November 2011: Newsround: My Autism & Me transmits on CBBC. The segment, which was presented by a young girl with Asperger Syndrome, was geared towards a younger audience, but information was presented in such a clear and straightforward way that I found it difficult to ignore. Additionally, while I saw a great deal of my younger self in Rosie (the presenter) it was actually footage of her younger brother (who is nonverbal) engaging in various repetitive behaviors which really drove the point home. I had to leave the room because his actions were too overwhelming to watch at times.

Newsround stress doodle by Mari 

‘Newsround stress’ by Mari



December 2011: Read Attwood book, photocopy and highlight relevant pages. Research his work further, and study his website. Literally gasp and drop my iPad at this paragraph when I see it, and begin to cry:

Some girls may not seek integration but escape into imagination. If you are not successful with your peers, you can try to find an alternative world where you are valued and appreciated. The girl may identify with a fictional character such as Harry Potter or Hermione Granger, who faces adversity but has special powers and friends. If she feels lonely, then imaginary friends can provide companionship, support and comfort. There can be an interest in ancient civilizations to find an old world in which you would feel at home, or another country such as Japan where you would be accepted and of like mind or even another planet with an interest in science fiction or a special and intense interest in the traditional fantasy worlds of witches, fairies and mythology. (2011, Online)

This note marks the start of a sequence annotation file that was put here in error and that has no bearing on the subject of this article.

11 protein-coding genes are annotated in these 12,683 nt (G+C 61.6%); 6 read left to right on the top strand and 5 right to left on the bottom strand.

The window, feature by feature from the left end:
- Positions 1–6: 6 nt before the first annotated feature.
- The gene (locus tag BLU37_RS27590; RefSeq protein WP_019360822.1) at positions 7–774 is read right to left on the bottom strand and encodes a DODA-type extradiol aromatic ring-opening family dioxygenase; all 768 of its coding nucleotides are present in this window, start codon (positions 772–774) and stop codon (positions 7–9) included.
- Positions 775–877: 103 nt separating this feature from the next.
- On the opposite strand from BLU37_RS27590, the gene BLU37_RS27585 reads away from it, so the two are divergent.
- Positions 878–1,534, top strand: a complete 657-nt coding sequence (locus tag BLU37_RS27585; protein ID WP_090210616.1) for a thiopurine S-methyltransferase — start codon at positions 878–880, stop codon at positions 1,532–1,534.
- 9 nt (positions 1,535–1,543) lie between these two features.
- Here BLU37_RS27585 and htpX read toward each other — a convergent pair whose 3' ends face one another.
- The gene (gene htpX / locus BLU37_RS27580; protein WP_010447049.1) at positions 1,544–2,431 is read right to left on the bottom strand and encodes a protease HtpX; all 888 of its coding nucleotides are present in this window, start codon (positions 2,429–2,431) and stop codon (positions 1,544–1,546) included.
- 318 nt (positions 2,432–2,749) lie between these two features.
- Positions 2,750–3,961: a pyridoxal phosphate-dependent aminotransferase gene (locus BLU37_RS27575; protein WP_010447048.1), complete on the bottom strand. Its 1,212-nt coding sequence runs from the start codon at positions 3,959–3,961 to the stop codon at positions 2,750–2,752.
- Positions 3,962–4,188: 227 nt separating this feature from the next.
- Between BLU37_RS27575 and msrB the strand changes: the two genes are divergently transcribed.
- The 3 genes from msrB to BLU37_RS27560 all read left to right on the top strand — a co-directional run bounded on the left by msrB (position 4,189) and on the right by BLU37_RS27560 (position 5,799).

I'm an avid fan of Tolkien and many other fantasy intellctual properties/franchises, have the equivalent of a first degree in Latin, and have been an Anglophile since the age of eleven. My dream as a child was to move to the UK - and so I did. Needless to say, this paragraph had a profound effect on me.


January 2012: Printed and highlighted relevant sections from NAS website to take to GP appointment.

Feb 2012: 1st GP visit. GP took my concerns seriously based on the thoroughness of the information I had presented (see previous two points), though suggested it might be ‘just anxiety’. In the time leading up to this appointment, I felt as if I had to do homework in order to present my case.


Aug 2012: No word on referral. Visited GP again, who was very upset on my behalf. It appeared that my case had been lost in bureaucracy, as I needed a referral outside of my local NHS area. Both my GP and I wrote letters to the relevant parties to speed along my referral, and my GP had me fill out a quality of life questionnaire from the World Health Organization to augment my case.


Nov 2012: Referral letter received for a screening by the National Autistic Society. I was required to fill out two multiple-choice questionnaires and answer a list of questions in preparation for this screening. I was also given a short form for my parents to fill out.


Jan 2013: Screened. NAS support worker determines I would benefit from the services of their ASSIST programme. Appointments with a support worker recur once or twice a month and are ongoing. Am told it will likely be 6-10 months before I receive word on an NHS referral. Reasonable accommodations are made at work; quality of life significantly improves.